Campus polls swell

During the 2006 municipal election, about 14 students voted in the on-campus poll – that number skyrocketed to 159 during the Oct. 25 election, which saw incumbent Brenda Halloran re-elected.

Despite the rise in turnout, voting in the Laurier Concourse was marred by a miscommunication between the university and the city of Waterloo.
“I was told by the city clerk that only students that live in residence vote there,” said vice-president of university affairs Saad Aslam of the polling station, pointing out an obvious miscommunication between those running the poll on campus and the city of Waterloo.

About two hours before the voting closed at 8 p.m. Aslam, who was scrutineering all day, overheard that the poll was allowing voters from the entire Ward 7, Poll 3 to vote in the Concourse.

Although Waterloo city clerk Susan Greatrix said “independently owned apartment buildings – they could not vote on campus,” Aslam said those running the poll had conflicting voter lists.

“They had a voter’s list of people who were registered at the 7-3 poll,” said Aslam, and not just those of the sub-poll. This meant those running the voter station in the Concourse had lists for those living in the Bricker-Ezra area south of Laurier’s Waterloo campus.

Numbers for the election are not yet official and Greatrix said the city has no way of verifying who voted at the poll until numbers are finalized.

This election saw a turnout that Greatrix, who has been involved with Waterloo elections since 1994, said was “far and away the best turnout at Laurier ever,” official numbers for student turnout for the entire region have not been released.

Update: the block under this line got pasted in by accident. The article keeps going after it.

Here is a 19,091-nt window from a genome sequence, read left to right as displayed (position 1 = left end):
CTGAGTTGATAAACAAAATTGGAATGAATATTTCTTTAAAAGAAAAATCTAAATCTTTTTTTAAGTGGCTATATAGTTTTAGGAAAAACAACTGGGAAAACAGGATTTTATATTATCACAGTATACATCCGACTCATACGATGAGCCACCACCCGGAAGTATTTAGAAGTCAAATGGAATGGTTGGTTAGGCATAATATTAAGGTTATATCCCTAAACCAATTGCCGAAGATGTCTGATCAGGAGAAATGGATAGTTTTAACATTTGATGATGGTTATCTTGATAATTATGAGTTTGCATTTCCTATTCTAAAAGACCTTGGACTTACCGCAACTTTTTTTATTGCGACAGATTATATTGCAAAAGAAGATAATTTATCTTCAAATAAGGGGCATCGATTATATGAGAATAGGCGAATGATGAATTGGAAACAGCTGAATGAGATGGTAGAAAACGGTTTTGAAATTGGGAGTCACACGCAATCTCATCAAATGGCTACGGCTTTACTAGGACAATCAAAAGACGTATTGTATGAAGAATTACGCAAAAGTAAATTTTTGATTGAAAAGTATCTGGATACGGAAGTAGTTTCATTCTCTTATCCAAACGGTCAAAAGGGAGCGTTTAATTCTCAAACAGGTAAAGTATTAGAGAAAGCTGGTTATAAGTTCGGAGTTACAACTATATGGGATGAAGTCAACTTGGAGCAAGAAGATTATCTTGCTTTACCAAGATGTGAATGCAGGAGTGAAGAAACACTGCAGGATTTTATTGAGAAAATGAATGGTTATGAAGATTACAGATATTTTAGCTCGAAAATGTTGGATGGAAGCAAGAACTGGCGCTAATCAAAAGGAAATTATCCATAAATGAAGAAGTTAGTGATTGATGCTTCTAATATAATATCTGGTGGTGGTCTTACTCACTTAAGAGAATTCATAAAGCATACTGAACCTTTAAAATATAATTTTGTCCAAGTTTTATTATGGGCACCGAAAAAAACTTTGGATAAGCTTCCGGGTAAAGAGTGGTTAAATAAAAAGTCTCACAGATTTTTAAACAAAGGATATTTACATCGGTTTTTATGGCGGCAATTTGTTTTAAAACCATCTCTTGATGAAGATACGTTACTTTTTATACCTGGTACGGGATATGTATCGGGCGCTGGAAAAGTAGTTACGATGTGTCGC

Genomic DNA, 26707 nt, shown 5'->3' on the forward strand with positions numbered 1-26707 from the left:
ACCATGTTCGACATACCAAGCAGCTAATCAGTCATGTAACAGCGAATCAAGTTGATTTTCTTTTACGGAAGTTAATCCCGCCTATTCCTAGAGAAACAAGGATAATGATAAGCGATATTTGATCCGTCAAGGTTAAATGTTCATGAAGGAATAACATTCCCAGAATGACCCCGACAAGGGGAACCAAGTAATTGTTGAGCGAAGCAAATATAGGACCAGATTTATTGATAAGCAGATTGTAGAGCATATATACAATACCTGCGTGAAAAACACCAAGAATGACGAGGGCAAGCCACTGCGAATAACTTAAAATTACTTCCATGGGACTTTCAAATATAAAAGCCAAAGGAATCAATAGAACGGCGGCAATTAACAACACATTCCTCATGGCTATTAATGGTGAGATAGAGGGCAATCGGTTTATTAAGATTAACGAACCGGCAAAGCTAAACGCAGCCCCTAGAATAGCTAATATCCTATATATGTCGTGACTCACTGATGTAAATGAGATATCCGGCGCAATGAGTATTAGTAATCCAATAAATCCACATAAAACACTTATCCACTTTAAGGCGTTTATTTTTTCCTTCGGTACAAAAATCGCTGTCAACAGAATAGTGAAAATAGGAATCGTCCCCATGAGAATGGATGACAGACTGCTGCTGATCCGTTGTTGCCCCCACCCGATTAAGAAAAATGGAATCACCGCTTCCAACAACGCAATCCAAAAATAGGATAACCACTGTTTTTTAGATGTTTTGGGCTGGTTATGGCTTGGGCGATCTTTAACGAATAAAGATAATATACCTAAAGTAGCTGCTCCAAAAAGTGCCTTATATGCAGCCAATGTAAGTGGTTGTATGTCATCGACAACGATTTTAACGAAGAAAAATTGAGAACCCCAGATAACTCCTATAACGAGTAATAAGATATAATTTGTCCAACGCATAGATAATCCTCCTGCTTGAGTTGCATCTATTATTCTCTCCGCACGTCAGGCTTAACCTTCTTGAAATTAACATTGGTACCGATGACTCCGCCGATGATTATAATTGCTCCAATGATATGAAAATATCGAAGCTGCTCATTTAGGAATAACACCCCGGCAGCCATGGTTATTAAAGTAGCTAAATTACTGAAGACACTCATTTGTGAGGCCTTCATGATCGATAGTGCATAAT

“It’s great that we showed the city that students do care,” Aslam
The polling station on the Laurier campus was meant solely for those who lived in Ward 7, Poll 3, Sub-poll 1, which included all Laurier residences, with the exception of Spruce St. Apartments (325 Spruce St.) and King’s Court Residence (345 King St. N.), whose residents had to vote at the Waterloo Public Library.

With a history of low voter turnout, Aslam expressed his disappointment at the miscommunications regarding student voting, stating numbers could have been higher if he and his team had been given the opportunity to spread the word.

“I think we could have seen a huge increase in the number there,” he said. “If we’d known that some students [could] vote there we would have put that messaging out there appropriately.”